Nearly 3/4 of Louisiana voters believe coastal land loss will affect them: poll

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By Sara Sneath, Environment Reporter

A new poll shows that 74 percent of Louisiana voters believe that coastal land loss will affect them in the future. The poll was conducted by the by the Applied Technology Research Corp. on behalf of the Restore the Mississippi River Delta, a coalition of environmental nonprofits.

The poll was used to gauge support of the state’s 2017 coastal master plan, a $50 billion, 50-year plan to save the coast with projects to build and maintain land lost from subsidence and sea level rise and reduce hurricane flood risk. The coastal master plan will be up for approval in the Legislature later this month. The poll found that 88 percent of likely voters want their legislator to vote for the plan. And 67 percent believe there isn’t currently enough money available to do what needs to be done to protect and restore coastal Louisiana.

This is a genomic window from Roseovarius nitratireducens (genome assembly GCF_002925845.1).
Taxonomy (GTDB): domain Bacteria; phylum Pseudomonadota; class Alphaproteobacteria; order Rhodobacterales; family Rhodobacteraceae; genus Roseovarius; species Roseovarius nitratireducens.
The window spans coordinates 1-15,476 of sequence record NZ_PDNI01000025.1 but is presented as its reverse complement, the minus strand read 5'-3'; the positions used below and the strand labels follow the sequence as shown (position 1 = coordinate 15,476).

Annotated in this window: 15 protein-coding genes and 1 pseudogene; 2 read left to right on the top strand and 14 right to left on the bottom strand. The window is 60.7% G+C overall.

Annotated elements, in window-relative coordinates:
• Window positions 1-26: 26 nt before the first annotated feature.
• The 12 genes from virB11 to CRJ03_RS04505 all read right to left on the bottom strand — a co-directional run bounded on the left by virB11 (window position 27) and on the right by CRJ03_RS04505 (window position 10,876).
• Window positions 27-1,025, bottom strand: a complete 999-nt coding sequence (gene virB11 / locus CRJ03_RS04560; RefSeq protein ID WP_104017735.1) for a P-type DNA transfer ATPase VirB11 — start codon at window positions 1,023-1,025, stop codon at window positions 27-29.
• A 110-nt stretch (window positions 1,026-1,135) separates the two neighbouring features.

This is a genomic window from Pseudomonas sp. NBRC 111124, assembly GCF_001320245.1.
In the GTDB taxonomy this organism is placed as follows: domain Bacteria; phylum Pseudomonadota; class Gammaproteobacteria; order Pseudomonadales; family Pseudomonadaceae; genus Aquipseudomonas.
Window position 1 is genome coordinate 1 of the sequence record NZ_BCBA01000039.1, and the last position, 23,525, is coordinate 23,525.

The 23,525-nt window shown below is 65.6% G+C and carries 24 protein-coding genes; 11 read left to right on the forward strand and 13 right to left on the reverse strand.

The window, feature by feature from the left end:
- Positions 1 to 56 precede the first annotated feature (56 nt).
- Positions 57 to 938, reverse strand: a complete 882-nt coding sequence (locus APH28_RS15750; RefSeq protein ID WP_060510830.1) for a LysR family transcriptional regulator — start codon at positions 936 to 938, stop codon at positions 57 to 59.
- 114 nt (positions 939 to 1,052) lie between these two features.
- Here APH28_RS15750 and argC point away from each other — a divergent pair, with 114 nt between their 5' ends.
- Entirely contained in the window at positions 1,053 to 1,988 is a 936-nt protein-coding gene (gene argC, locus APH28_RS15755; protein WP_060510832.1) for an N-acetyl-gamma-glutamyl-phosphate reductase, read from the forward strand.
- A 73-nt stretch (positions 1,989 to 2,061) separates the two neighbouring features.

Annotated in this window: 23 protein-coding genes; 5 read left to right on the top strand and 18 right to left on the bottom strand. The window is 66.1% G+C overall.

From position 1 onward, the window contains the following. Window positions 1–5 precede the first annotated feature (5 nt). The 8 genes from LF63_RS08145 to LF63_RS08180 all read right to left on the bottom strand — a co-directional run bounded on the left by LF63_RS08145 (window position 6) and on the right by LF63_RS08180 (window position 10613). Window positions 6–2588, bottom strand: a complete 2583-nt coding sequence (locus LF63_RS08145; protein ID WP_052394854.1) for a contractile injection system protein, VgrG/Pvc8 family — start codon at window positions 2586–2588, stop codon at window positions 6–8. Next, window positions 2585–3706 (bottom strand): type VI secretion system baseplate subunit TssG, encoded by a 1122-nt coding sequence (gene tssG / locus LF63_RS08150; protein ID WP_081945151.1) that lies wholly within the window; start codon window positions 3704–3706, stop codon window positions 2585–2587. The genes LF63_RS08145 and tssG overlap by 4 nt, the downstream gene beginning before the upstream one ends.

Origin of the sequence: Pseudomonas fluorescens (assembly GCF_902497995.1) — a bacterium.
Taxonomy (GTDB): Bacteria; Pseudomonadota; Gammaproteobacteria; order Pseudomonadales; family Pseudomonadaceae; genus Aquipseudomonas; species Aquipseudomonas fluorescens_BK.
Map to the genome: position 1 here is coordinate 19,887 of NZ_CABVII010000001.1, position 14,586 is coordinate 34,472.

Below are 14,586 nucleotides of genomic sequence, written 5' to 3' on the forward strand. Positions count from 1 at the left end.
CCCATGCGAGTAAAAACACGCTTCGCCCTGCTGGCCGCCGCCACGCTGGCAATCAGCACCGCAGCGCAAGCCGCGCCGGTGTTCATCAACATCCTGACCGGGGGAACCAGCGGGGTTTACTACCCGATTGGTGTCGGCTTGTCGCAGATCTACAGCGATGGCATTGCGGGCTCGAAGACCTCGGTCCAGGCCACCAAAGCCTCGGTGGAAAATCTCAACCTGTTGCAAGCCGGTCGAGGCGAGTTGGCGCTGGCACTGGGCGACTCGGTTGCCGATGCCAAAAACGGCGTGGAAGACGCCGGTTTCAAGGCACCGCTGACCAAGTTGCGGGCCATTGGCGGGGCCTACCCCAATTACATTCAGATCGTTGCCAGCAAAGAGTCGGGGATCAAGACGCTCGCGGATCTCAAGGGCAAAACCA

The poll was conducted over the phone with 1,050 likely Louisiana voters from across the state, with a margin of error of plus or minus 4 percentage points. Of those polled, 450 lived in non-coastal areas. Still, 74 percent of those polled said that they believed coastal land loss poses a very serious threat to the state of Louisiana.

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